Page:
In the previous chapter, we discussed the situation in which we wanted to combine elements inside of a container. We found out that abstractions such as Reducible and Foldable can help with that by taking a function of two arguments and bringing it into the container so that it can be applied on pairs of elements inside of it. As an example, we showed you how this approach makes it possible to implement different survival strategies for a bucket of fish.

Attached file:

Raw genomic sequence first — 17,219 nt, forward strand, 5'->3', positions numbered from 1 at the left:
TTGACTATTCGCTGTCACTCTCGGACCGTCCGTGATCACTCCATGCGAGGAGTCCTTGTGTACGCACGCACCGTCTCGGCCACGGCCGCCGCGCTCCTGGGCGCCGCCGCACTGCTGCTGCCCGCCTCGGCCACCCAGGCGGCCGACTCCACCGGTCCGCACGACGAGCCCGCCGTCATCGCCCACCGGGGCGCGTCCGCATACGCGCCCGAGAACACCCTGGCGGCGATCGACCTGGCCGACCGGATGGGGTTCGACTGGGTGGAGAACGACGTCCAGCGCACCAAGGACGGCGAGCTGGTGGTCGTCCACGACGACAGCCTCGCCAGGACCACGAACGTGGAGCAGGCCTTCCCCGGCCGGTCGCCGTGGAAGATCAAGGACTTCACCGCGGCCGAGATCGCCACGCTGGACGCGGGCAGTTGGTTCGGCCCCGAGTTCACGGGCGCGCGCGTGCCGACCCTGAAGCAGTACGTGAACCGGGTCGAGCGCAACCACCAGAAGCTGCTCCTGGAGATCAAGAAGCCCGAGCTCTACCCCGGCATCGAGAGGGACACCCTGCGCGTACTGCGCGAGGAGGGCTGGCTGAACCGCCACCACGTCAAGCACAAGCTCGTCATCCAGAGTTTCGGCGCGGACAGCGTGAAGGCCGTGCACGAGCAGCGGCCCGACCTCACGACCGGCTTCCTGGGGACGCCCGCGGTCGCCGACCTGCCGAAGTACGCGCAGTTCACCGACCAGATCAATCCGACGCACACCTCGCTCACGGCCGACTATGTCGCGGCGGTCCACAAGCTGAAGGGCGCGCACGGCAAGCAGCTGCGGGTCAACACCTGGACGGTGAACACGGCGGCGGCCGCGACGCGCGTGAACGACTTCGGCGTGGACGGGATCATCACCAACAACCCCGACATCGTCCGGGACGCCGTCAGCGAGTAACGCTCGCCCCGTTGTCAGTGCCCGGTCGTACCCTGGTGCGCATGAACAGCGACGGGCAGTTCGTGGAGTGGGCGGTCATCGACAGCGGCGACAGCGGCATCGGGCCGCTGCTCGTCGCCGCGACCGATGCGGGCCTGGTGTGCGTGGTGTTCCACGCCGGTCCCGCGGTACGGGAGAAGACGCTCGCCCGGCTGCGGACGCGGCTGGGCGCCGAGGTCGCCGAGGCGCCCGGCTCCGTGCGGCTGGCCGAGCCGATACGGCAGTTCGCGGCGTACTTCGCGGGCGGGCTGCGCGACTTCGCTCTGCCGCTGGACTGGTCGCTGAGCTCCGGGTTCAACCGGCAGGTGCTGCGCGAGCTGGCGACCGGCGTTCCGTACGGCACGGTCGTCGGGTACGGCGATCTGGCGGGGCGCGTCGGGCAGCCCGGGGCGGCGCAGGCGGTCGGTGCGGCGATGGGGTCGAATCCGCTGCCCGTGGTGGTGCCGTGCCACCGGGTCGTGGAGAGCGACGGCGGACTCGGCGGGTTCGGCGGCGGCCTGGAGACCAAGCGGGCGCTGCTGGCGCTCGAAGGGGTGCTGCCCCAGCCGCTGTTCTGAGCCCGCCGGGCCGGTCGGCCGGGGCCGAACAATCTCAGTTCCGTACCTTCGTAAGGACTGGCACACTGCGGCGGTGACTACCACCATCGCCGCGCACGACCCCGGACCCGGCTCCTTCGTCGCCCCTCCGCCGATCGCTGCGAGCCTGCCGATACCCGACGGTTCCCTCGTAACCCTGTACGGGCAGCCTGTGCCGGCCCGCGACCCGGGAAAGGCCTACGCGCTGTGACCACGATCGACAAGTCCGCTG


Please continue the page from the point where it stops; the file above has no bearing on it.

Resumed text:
What we haven't covered is a case where we don't want to combine elements in the container but do something with all of them, a single element at a time. This is the bread and butter of functional programming—applying pure functions to arguments and getting the results back, then ...

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